"Prayers of the People: a Prayer for the General Assembly"

Richard C. Powers

from the pulpit of the Westminster Presbyterian Church, Dallas, Texas

June 8, 1997

[Moderator's Note: Westminster Presbyterian Church, Dallas, is the church in which I learned the riches of the Reformed Tradition and the wanderings and reconciliations - through the Grace of God - of Presbyterian History, and in which I found new and wonderful insights into Biblical teachings and the joy of Christian love among Christian friends. It was there that I was ordained. It will always hold a special place in my heart. We did not always agree there, but we did always show love and respect for one another in the Spirit of Christ. It seems fitting, therefore, that a special prayer for the General Assembly flow forth from its pulpit in these times of anticipation.]

Jesus was inside the house teaching, and (Mark 3:32) "a crowd was sitting around him; and they said to him, 'Your mother and your brothers and sisters are outside, asking for you.'" And so we are, as the people of God, seemingly always on the outside asking for You, the Christ, who is on the inside where we are excluded.

Perhaps we romanticize you, Jesus, making you someone and placing you somewhere we cannot be admitted. You are the man of faith, and we are children lost in the wilderness of urban life. You are the strong son of God, and we are students of this philosophy and that - thrown about from pillar to post, not knowing where we stand. You are the chosen One at baptism and in Resurrection to sit on the Father's right hand, and we are the sheep of the pasture who are afraid of running water and roaming wolves. Why are you always on the inside, and we are always outside?

So we bring ourselves in prayer this day to knock on the door you are behind in order to ask for the way, the truth, and the life. For you are the Shepherd, and without your direction, we do not know where we are heading. We visit the doctor and are reminded of our age and infirmities. We play with our children, only to realize that we are now the parents. We save for our grandchildren's education, and it dawns on us that much of our own life has been consumed. We are no longer young with an endless future before us, like the pioneers who once thought the American forest and clear streams would go on forever westward. Lay your staff upon us this moment as we pray - and lead us in the way which is everlasting.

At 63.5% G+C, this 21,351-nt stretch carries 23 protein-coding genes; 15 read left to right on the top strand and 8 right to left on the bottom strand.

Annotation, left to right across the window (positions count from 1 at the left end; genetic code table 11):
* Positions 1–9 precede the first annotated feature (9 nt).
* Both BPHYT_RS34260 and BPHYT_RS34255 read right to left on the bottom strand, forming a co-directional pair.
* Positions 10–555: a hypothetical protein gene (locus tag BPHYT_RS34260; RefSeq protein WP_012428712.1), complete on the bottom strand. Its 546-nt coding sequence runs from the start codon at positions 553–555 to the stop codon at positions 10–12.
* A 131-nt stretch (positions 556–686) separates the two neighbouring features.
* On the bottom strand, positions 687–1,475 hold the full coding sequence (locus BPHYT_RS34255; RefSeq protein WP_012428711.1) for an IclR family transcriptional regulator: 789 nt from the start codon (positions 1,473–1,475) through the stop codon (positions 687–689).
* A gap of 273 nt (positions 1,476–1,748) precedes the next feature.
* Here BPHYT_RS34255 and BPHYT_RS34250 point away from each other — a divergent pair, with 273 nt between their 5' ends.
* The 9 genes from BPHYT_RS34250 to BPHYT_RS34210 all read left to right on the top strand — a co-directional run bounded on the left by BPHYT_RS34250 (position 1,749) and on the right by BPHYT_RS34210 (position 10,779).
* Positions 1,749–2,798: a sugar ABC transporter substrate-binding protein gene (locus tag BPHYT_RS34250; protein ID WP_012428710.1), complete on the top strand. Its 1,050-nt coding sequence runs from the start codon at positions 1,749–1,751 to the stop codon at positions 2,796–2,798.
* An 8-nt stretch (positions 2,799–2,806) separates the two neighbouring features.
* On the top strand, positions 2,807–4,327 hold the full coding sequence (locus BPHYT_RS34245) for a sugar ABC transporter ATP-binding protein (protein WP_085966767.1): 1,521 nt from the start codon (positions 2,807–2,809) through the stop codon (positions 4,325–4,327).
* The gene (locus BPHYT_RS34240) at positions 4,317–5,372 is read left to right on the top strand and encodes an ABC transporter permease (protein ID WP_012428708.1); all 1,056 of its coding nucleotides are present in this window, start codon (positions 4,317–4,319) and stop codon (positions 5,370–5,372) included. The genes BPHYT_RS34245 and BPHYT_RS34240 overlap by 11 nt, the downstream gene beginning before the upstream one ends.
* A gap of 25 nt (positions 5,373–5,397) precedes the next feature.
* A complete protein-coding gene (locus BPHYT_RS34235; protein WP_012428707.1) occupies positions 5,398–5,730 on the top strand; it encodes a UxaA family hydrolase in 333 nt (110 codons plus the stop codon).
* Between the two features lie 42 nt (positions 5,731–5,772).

For we lay before you the work of our lives. We lay before you the work of the General Assembly as it meets June 14 to further the kingdom as best it knows how. As it is challenged from all fronts, give grace to the commissioners steadily and repeatedly to knock on the door you are behind and petition for entry into a life which is Life indeed - into smart decisions which come from a wisdom beyond their wilderness - and for a maturity of vision which emanates from inside where You are. Bring Your church in from the cold and give us a life and ministry which is absorbent of the warmth of the hearth and not the icy chill of estrangement and exclusion.

Then at last we pray, Lord Jesus, for the day to come quickly when You walk out of the house we call religion, and into the sunshine of a bright new day, and there gather around You all who would join You in the fields and pastures where we do live and do serve the Creator of opennness and light, and every fig tree rises up straight to honor You, and every domestic animal lumbers home in the evening to partake of the Master's comfort and protection. If we cannot come into the house, then You leave it and come to us where we are today: in sick beds and troubled homes, in stressed offices and small churches where we live under your grace and care, You the Great Shepherd of the sheep, Lord of the church, and ultimate Judge of faithfulness and truth.

Come now Lord Jesus for we pray as you taught... Our Father,...


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